The Indian/AAHOA phenomenon
There's more to being a high achiever than hard work and drive. Sometimes a different muse is at work, as in the case of the Asian Americans who have come to dominate the budget hotel industry in the U.S.
In Malcolm Gladwell's profound and best-selling book, the "Outliers," he analyzes high achievers who are the result of influences that are separate and apart from ability and hard work. In the initial chapter he describes the town of Bedford, Pennsylvania, (population 2,000) where residents are comprised of Italian immigrants from the town of Roseto, Italy.
In the late 1950s medical studies were performed on the Roseto/Bedford residents to determine why their rate of heart attacks were substantially below the national average. Surprisingly the results of the studies indicated that the health of the residents was not due to diet, exercise, genes or location, but their culture. The Rosetans transplanted their Italian culture to Bedford, comprised of strong family ties and community support. The Rosetans developed a strong protective social milieu insulating their community from the stresses of the modern world. The Rosetans were healthy because of the lifestyle they had created.
Fast forward to the Indian community and the Asian-American Hotel Owners Association (AAHOA), the vast majority (about 98 percent) originally came from the region of Gujarat, India. They came to the U.S. to find a better life. The early Indian immigrants in the 1960s found in the hotel business (initially budget hotels) opportunities for success as small-business owners, as well as facilitating their entry into U.S. citizenship through the ownership of real estate and businesses.
As the early Indian hotel franchisees succeeded, they served as catalyst for more of their Gujarat countrymen to immigrate to the United States and enter into the hotel business. They were supportive of each other culturally, socially and financially. The early hoteliers served as a resource to their new brethren with their hotel knowledge as well as financial support. Today Indian hoteliers own franchises in not only budget hotels, but also mid-scale and upscale hotels.
It was not uncommon for a successful Indian hotelier to make a loan to one of his colleagues as a new entry into the hotel industry. I remember having dinner with a prominent Indian hotelier at his home a number of years ago. There were more than 20 family members at the dinner table. I asked my friend if he had ever lost any money on a loan he had made to one of his Indian colleagues. He indicated only once in the numerous times he extended loans had he encountered any difficulties. His borrower in that situation had the ability to repay the loan, but did not. He said that the loan was repaid several months later without litigation. The borrower had been "shunned," i.e. socially ostracized by the Indian community in his area when the word had gotten out that the loan had not been repaid. I responded that this was a much more effective technique than litigation. Today the Indian community continues to help each other with funding in the hotel industry.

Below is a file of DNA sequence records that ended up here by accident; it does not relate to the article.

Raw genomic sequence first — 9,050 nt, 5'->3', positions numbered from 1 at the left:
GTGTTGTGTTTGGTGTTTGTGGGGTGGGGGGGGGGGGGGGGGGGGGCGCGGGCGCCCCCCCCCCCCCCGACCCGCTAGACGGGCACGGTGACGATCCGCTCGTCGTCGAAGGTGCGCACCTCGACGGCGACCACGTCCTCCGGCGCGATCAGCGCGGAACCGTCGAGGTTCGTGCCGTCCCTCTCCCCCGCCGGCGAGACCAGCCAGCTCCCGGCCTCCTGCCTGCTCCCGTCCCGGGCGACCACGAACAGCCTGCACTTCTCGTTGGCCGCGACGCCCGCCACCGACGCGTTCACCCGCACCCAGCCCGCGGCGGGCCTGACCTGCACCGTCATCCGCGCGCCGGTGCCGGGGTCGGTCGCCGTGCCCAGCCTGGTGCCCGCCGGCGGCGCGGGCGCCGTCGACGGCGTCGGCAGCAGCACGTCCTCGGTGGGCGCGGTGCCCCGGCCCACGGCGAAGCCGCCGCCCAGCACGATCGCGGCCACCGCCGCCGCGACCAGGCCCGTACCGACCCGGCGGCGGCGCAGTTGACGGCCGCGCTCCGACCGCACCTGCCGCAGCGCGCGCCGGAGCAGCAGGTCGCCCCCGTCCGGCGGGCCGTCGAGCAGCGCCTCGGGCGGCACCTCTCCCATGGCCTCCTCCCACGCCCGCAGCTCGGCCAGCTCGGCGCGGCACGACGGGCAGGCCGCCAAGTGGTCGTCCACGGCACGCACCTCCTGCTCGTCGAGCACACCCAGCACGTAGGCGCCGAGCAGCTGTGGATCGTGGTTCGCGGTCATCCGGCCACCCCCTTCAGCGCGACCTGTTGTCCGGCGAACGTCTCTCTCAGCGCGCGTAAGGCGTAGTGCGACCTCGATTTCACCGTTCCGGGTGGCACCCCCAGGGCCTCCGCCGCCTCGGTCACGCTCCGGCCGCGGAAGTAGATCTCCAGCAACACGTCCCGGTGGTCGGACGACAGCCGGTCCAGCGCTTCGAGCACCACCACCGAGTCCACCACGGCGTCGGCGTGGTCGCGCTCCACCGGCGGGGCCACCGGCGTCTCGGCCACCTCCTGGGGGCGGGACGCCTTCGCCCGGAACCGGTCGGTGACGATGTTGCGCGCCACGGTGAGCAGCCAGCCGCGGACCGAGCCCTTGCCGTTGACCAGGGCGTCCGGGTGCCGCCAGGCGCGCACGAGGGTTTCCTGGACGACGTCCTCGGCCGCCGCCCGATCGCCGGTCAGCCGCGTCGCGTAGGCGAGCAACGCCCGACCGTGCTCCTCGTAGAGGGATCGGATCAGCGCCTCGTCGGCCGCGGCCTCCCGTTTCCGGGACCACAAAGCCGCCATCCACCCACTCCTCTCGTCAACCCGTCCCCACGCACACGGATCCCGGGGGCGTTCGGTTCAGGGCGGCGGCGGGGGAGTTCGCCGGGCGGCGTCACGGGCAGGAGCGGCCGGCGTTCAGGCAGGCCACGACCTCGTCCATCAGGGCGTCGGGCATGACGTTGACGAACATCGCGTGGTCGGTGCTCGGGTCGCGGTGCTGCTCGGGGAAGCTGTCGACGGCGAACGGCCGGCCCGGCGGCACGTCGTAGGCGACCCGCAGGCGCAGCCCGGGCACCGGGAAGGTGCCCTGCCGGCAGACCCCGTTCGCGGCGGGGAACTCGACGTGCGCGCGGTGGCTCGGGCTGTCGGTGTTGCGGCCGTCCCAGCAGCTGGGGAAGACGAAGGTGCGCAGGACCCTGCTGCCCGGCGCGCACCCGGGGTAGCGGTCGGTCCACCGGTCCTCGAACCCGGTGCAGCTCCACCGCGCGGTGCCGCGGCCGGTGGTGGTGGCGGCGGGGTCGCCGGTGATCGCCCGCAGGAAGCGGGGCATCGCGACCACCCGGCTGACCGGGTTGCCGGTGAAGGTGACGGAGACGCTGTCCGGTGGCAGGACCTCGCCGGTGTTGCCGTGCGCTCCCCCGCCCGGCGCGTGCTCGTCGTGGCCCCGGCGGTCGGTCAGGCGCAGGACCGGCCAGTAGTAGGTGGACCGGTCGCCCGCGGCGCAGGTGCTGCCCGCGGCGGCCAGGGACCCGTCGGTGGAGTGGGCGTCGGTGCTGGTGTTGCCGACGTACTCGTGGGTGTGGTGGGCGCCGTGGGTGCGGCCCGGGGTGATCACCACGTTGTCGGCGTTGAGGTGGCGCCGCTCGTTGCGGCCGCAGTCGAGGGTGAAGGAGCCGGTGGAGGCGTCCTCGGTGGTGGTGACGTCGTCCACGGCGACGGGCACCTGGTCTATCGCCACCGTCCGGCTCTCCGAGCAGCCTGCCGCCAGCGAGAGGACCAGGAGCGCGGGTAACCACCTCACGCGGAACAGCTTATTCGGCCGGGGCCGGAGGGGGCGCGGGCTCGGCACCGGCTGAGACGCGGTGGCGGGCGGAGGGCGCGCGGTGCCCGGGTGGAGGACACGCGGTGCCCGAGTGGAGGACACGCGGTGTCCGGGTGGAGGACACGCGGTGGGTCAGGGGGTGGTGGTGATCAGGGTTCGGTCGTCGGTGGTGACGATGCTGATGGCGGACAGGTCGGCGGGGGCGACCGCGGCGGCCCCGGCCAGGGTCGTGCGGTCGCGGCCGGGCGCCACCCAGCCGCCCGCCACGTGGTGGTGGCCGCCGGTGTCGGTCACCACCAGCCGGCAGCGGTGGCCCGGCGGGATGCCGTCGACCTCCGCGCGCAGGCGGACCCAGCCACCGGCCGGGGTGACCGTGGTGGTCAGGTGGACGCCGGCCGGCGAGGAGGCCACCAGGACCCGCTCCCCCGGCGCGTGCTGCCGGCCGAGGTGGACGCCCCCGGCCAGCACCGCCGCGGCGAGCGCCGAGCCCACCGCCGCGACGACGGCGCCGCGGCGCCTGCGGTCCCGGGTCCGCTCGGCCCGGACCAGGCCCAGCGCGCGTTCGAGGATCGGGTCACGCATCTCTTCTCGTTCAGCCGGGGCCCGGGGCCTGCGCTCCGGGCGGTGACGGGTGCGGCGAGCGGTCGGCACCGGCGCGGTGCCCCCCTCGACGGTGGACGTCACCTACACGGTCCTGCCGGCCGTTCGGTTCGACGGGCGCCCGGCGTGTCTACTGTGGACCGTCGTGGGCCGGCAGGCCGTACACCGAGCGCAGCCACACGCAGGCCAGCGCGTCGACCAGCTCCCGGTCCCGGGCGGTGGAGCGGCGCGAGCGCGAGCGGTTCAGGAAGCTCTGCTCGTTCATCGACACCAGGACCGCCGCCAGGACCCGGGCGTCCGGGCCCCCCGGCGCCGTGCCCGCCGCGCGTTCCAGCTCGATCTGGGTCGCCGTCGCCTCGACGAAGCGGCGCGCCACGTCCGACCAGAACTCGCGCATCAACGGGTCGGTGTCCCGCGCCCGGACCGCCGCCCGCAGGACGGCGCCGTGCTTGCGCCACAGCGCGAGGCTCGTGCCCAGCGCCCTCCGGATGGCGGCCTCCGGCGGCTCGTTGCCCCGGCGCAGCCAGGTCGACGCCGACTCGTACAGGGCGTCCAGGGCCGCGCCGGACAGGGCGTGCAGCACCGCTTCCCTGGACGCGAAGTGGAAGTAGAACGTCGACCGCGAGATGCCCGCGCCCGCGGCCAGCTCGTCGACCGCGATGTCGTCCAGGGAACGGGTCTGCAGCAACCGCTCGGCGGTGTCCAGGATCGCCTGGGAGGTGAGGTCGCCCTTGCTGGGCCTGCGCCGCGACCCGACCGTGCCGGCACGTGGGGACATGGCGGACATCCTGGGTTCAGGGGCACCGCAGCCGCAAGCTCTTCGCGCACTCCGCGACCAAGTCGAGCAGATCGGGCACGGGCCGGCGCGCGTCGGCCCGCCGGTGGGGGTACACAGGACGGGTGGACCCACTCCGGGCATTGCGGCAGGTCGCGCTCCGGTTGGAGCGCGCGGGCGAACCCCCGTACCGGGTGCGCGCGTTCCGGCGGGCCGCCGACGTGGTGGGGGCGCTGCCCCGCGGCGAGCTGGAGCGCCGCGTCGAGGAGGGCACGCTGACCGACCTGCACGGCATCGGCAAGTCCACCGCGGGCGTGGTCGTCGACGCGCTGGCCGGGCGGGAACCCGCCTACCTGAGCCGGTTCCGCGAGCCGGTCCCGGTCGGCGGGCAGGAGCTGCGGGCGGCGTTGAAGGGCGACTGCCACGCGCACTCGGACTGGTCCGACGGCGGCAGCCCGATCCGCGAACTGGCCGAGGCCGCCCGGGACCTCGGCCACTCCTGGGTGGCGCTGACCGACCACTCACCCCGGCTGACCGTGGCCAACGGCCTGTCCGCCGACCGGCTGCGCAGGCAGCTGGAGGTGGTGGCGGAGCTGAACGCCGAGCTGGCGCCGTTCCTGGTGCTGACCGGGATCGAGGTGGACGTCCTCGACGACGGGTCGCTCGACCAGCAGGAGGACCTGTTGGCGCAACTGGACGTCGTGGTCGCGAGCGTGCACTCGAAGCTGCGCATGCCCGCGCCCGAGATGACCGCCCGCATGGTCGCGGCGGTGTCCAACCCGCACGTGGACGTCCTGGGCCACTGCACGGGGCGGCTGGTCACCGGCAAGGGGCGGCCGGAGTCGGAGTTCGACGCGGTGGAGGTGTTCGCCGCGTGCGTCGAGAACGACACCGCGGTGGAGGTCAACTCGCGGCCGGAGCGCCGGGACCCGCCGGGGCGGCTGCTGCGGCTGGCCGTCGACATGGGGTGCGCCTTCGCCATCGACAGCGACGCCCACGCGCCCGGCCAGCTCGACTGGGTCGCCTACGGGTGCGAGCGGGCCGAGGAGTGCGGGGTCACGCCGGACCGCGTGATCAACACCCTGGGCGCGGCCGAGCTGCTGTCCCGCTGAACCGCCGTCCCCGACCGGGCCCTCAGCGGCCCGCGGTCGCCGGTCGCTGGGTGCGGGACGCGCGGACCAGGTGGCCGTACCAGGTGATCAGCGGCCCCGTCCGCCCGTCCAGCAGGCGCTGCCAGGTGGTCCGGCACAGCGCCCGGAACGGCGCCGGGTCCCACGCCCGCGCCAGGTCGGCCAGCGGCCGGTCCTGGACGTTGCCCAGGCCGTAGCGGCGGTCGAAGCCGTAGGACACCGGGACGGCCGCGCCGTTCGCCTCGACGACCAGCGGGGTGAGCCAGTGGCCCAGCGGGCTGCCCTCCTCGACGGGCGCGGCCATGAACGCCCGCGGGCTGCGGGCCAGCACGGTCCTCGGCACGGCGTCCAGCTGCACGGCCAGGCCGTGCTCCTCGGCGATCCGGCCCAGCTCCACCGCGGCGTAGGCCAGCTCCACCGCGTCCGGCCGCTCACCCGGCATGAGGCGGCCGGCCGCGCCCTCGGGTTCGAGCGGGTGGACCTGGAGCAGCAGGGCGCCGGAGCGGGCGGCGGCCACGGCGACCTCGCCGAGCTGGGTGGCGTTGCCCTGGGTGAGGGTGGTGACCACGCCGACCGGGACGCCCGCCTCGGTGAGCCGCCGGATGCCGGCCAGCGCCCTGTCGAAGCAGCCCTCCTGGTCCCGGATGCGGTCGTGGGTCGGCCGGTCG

Mort Aronson, professor, Emory Law School.
Interestingly enough, the concept for AAHOA originated in the late 1980s by then-president of Days Inn, Mike Leven, with the assistance of his consultant Lee Dushoff, and the financial support of Henry Silverman, then part-owner of Days Inn. According to Leven, the Indian community was being subjected to discrimination when they attempted to obtain franchises, loans for franchises, adequate insurance, adequate supplier support, and other related areas. He worked with H. P. Rama, Ravi Patel, and others to form AAHOA in 1989 as an organization to protect Indian rights and help foster the Indian economic opportunities in the Hotel Industry.
The first AAHOA Annual Meeting was comprised of 150 attendees. Today, according to AAHOA's president, Fred Schwartz, the organization has more than 9,200 members who own more than 40 percent of the hotel rooms in the United States. To truly understand this incredible success, we need to appreciate not only the talent and hard work that the Indian community has demonstrated individually, but their strong social, cultural and financial support of one another, not dissimilar to the Rosetans. In particular, with AAHOA as a facilitator of Indian unity and support, the Indian hoteliers have had phenomenal success.
AAHOA and the Indian community stand out as a shining example that the United States is a country that encourages diversity along with cultural continuity. They show that success can be enhanced as part of the American dream by assimilating into mainstream America while maintaining your cultural heritage and support of your cultural group.
Mort Aronson is an Atlanta attorney and an adjunct professor at Emory Law School. He can be reached at firstname.lastname@example.org.